MANILA, Philippines – The National Commission on Culture and the Arts (NCCA) is one step closer to owning the Manila Metropolitan Theater, a decaying building that many heritage conservationists want restored to its former glory.
A Facebook post by Heritage Conservation Society (HCS) president Ivan Henares announced that the NCCA now has approval from the Department of Budget and Management (DBM) to buy the theater, commonly called the Met.
"I received fantastic news from National Museum Director Jeremy Barns. NCCA got DBM approval to buy the Metropolitan Theater today," said Henares in a May 21 post.
Barns confirmed this to Rappler in a text message. He added that the approved funds total P270 million, matching the offer made by the Manila city government.
The NCCA and Manila, led by Mayor Joseph Estrada, are in a tug-of-war for what many have called the "forgotten National Cultural Treasure."
The Manila city government has offered to buy the Met from its current owner, the Government Service Insurance System (GSIS).
Estrada has said he wants to restore the Met so it can house the Universidad de Manila's Institute of Performing Arts.
But the NCCA said it would match the offer using its National Endowment Fund for Culture and the Arts. The DBM approval officially frees up the fund for the purchase.
According to the National Cultural Heritage Act, the NCCA has the "right of first refusal" on the sale of national cultural treasures.
This means that the agency has the right to intervene before the sale of a national cultural treasure to any entity is finalized. It can then match the offer made.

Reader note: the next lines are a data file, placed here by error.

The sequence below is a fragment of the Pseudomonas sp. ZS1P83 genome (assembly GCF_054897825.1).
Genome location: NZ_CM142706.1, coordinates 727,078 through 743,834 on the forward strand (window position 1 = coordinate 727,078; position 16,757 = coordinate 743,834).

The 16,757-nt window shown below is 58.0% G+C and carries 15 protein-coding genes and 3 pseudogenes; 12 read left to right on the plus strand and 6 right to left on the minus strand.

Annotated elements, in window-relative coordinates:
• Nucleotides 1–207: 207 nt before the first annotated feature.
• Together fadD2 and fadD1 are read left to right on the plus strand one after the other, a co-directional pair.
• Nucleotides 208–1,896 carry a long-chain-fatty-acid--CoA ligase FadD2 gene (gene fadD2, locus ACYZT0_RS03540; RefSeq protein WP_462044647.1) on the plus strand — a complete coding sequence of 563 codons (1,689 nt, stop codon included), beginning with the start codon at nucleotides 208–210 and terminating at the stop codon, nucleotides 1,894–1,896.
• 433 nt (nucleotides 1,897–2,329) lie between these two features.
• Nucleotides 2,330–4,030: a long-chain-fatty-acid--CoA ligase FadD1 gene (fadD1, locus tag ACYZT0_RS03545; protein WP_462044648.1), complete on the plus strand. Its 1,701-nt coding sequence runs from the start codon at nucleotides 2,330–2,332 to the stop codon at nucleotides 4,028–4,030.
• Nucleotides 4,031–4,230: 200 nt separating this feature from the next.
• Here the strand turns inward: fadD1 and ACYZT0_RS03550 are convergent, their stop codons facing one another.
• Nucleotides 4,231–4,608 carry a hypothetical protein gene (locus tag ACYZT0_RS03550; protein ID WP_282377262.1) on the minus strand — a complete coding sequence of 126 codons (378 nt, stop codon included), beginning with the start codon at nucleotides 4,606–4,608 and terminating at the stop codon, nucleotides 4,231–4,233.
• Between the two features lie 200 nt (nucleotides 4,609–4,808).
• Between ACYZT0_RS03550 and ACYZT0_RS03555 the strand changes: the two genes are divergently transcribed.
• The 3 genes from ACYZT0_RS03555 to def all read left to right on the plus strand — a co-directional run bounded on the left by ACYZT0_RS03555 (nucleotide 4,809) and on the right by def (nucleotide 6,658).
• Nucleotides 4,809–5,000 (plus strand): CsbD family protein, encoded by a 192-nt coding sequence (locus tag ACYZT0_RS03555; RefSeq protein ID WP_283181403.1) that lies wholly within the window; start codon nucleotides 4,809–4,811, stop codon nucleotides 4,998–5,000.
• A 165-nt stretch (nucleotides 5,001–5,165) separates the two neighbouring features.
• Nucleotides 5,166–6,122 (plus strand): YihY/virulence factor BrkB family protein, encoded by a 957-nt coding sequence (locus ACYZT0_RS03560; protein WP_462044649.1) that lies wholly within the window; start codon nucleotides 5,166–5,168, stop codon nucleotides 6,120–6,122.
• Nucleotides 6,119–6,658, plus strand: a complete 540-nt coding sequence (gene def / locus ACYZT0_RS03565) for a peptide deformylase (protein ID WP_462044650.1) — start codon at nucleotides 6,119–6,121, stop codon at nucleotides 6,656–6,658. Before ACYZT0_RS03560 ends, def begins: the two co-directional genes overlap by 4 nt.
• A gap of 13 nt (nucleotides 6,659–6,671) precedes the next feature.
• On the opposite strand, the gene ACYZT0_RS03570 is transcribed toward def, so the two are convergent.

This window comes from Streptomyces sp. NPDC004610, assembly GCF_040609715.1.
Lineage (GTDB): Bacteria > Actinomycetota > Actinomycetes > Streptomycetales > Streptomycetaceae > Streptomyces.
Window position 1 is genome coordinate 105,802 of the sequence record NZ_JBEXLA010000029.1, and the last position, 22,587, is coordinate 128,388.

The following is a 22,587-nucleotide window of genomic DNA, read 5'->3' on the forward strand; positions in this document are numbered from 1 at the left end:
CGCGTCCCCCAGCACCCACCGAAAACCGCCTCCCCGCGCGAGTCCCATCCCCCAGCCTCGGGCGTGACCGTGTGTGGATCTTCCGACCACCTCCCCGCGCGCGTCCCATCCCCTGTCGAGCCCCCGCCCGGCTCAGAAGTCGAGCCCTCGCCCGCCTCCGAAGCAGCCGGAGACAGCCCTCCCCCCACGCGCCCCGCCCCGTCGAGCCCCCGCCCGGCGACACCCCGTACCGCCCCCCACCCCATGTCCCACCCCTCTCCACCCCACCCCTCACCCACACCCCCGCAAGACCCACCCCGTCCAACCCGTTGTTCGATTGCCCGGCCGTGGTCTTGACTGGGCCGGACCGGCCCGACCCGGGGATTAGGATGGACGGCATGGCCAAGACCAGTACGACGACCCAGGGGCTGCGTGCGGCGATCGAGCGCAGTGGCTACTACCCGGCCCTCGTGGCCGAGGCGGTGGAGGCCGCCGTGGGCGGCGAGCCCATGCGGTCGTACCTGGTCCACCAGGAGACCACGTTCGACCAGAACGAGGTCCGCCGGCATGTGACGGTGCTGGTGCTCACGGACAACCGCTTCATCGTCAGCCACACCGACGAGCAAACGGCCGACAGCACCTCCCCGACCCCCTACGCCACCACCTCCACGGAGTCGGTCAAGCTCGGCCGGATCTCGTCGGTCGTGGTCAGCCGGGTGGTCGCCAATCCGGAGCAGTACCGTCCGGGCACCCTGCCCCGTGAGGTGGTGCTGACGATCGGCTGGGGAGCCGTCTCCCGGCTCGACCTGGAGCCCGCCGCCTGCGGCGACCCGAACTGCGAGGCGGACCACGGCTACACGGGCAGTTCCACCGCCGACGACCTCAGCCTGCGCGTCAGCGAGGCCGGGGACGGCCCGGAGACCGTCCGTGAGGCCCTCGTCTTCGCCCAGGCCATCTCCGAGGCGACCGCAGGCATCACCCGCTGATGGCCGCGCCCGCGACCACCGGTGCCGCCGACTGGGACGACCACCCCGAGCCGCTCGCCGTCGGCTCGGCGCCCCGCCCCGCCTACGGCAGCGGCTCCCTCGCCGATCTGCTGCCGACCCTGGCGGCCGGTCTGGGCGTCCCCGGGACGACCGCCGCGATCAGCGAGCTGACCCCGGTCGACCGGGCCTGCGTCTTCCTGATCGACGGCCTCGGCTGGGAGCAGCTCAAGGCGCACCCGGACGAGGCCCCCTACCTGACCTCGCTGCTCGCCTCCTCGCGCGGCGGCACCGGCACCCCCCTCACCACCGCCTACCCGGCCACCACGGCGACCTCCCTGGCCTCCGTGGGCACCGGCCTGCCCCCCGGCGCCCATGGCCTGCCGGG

Estrada had earlier asked the NCCA to waive this right.
The NCCA has requested for more than P500 million to buy the Met and pay for its restoration, according to an Inquirer report.
New hope for heritage
A jubilant Henares said the NCCA's exercise of its right of first refusal signals a "new era for heritage conservation in the Philippines."
Barns said the NCCA, once it is given ownership of the theater, plans to restore it fully into a cultural center.
What might the Met look like when restored? Here's a video:
It will be a "showcase for NCCA external programs, including performance, exhibitions, heritage conservation, etc," he told Rappler.
He also gave assurances that the NCCA would work closely with culture and art organizations, education institutions and other parties, "including Manila City."
Though more detailed plans are still in the works, the "restoration plans are ready," he added.
Though the approval is a welcome development, nothing is final until the GSIS accepts NCCA's offer. According to Barns, the ball is now in GSIS' court.
Opened in 1931, the Manila Metropolitan Theater was designed by legendary Filipino architect Juan Arellano – the same name behind the iconic Post Office Building and Legislative Building (now National Mueum).
Once the crown jewel of Manila theaters, it housed performances of zarzuelas, bodabil (vaudeville), and operas. It was here where Filipinos would watch Philippine musical greats like Atang dela Rama perform.
Designed in the Art Deco style, it survived World War II but was soon neglected due to conflicts over ownership between GSIS and the Manila city government.
There have been many attempts to revive it. Will this latest one be a failure or a success? – Rappler.com
Pia Ranada covers the Office of the President and Bangsamoro regional issues for Rappler. While helping out with desk duties, she also watches the environment sector and the local government of Quezon City. For tips or story suggestions, you can reach her at firstname.lastname@example.org.